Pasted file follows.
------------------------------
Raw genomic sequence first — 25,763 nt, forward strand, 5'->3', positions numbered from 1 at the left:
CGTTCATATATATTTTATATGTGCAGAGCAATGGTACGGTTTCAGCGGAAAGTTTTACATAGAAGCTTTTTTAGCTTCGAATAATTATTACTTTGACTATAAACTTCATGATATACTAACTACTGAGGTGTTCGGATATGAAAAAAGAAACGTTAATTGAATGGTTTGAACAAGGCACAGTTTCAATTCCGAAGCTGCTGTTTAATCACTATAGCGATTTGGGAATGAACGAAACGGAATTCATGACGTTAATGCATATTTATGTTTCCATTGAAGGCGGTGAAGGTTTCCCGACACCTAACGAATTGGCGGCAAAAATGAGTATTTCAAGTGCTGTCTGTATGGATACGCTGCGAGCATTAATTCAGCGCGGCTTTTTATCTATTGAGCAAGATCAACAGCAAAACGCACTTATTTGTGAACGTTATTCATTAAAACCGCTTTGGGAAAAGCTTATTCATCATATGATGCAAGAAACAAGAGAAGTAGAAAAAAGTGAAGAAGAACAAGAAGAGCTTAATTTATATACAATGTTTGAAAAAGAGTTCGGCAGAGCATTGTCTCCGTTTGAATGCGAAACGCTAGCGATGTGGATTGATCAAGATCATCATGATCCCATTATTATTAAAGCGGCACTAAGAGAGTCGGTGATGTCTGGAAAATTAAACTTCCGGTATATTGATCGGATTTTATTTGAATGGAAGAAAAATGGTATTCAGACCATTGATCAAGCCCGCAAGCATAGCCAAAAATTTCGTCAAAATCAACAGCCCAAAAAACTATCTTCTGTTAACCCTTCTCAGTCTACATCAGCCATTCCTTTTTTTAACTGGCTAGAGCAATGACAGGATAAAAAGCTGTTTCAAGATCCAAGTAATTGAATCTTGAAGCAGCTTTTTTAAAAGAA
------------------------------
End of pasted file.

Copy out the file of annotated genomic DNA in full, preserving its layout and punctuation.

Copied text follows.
Raw genomic sequence first — 25,763 nt, forward strand, 5'->3', positions numbered from 1 at the left:
CGTTCATATATATTTTATATGTGCAGAGCAATGGTACGGTTTCAGCGGAAAGTTTTACATAGAAGCTTTTTTAGCTTCGAATAATTATTACTTTGACTATAAACTTCATGATATACTAACTACTGAGGTGTTCGGATATGAAAAAAGAAACGTTAATTGAATGGTTTGAACAAGGCACAGTTTCAATTCCGAAGCTGCTGTTTAATCACTATAGCGATTTGGGAATGAACGAAACGGAATTCATGACGTTAATGCATATTTATGTTTCCATTGAAGGCGGTGAAGGTTTCCCGACACCTAACGAATTGGCGGCAAAAATGAGTATTTCAAGTGCTGTCTGTATGGATACGCTGCGAGCATTAATTCAGCGCGGCTTTTTATCTATTGAGCAAGATCAACAGCAAAACGCACTTATTTGTGAACGTTATTCATTAAAACCGCTTTGGGAAAAGCTTATTCATCATATGATGCAAGAAACAAGAGAAGTAGAAAAAAGTGAAGAAGAACAAGAAGAGCTTAATTTATATACAATGTTTGAAAAAGAGTTCGGCAGAGCATTGTCTCCGTTTGAATGCGAAACGCTAGCGATGTGGATTGATCAAGATCATCATGATCCCATTATTATTAAAGCGGCACTAAGAGAGTCGGTGATGTCTGGAAAATTAAACTTCCGGTATATTGATCGGATTTTATTTGAATGGAAGAAAAATGGTATTCAGACCATTGATCAAGCCCGCAAGCATAGCCAAAAATTTCGTCAAAATCAACAGCCCAAAAAACTATCTTCTGTTAACCCTTCTCAGTCTACATCAGCCATTCCTTTTTTTAACTGGCTAGAGCAATGACAGGATAAAAAGCTGTTTCAAGATCCAAGTAATTGAATCTTGAAGCAGCTTTTTTAAAAGAA